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I have been using Open JDK for ages, in begin for small projects where it has no problems, but since i started to play with it for big toys, i started to notice random/unknown fatal error and crashes (with x.264 codecs etc), it was a nightmare till then to get ride of system crash+fatal errors caused by Open JDK.

After getting completely frustrated and tired with Open JDK, i finally decided to switch into Oracle JDK 7. Since then my fatal errors/crashes was gone. Still doing trace to see if it occurs but never got those system crashes yet. It was a breath release.

Now still i am wondering, if Open JDK is only a license issue nothing more then that + stability is impossible with it?

Why Open JDK keeps bug alive, inside there stable releases, but claiming that its clone of Oracle JDK (which is not really), then what really technically separates Open JDK from Oracle JDK? (only quick features availability? or focused on stability/reliability?)

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stackoverflow.com/questions/1977238/… –  Ved Jun 28 '13 at 8:07
@Ved not the same question, on the one you are commenting, the cuestion is whether what JDK should be used, here the question is about technical diferences –  morgano Jun 28 '13 at 11:56

2 Answers 2

up vote 17 down vote accepted

Technical differences are a consequence of the goal of each one (OpenJDK is meant to be the reference implementation, open to the community, while Oracle is meant to be a commercial one)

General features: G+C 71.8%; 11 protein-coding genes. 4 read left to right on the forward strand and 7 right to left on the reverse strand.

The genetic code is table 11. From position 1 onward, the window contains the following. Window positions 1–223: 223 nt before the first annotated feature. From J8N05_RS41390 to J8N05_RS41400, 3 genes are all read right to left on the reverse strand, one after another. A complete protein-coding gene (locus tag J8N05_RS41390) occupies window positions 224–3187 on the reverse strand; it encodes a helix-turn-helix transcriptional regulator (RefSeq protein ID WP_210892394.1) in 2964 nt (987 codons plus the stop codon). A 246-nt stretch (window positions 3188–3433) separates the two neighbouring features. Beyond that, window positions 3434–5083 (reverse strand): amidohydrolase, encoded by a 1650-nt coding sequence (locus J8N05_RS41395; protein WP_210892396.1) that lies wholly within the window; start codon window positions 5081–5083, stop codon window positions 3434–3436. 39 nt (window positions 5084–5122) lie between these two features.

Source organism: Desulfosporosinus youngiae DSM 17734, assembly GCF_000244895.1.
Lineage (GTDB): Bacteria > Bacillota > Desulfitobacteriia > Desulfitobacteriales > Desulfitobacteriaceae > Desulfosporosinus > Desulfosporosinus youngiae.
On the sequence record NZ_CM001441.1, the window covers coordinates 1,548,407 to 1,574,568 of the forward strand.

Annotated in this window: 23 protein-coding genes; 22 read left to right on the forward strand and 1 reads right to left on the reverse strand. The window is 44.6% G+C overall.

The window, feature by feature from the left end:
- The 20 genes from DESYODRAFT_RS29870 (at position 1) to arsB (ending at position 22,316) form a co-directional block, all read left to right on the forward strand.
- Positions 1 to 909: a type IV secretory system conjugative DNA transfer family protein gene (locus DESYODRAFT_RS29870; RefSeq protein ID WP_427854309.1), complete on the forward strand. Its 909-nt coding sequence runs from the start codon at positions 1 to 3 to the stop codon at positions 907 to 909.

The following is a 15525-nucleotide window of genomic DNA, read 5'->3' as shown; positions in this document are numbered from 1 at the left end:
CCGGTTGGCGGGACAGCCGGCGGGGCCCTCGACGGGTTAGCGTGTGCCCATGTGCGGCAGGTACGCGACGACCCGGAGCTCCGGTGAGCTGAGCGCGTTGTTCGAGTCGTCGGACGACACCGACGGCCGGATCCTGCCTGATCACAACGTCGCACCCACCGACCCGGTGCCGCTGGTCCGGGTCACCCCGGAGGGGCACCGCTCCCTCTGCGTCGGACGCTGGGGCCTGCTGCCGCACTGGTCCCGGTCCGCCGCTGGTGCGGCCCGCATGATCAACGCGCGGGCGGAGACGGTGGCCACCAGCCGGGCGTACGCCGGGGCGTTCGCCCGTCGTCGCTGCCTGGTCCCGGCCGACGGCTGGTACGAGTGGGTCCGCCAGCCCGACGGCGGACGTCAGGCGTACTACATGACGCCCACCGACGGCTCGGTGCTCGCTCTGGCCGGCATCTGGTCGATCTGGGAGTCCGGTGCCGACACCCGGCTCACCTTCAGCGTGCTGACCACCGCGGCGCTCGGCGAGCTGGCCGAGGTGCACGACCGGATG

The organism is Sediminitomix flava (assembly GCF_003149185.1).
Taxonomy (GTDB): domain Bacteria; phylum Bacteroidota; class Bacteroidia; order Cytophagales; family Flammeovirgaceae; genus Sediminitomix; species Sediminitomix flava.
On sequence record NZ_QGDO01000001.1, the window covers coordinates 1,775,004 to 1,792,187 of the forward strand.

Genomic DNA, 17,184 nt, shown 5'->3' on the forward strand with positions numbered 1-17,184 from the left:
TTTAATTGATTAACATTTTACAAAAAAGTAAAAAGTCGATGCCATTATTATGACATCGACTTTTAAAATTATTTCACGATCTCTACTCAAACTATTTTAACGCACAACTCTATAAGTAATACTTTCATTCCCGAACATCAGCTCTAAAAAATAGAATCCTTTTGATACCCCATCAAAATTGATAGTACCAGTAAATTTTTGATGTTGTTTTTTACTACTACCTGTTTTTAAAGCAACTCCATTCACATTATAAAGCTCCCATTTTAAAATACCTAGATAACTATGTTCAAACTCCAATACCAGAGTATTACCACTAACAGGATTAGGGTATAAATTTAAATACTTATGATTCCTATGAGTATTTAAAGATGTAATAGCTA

They both have "almost" the same code of the classes in the Java API; but the code for the virtual machine itself is actually different, and when it comes to libraries, OpenJDK tends to use open libraries while Oracle tends to use closed ones; for instance, the font library.

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This isn't quite true as of Java 7 when Oracle replaced a number of closed source parts with their open source equivalent. The code for the virtual machine is actually almost completely identical, but there are a couple of libraries (such as the font one) which are closed. –  Martijn Verburg Aug 27 '13 at 19:26

OpenJDK is a reference model and open source. While Oracle JDK is is an implementation of the OpenJDK and is not open source. Oracle JDK is more stable than OpenJDK.

OpenJDK and Oracle JDK have almost the same code, but Oracle JDK has more classes and some bugs fixed.

So if you want to develop enterprise/commercial software I would suggest to go for Oracle JDK, as it is thoroughly tested and stable.

I have faced lot of problems with application crashes using OpenJDK, which are fixed just by switching to Oracle JDK

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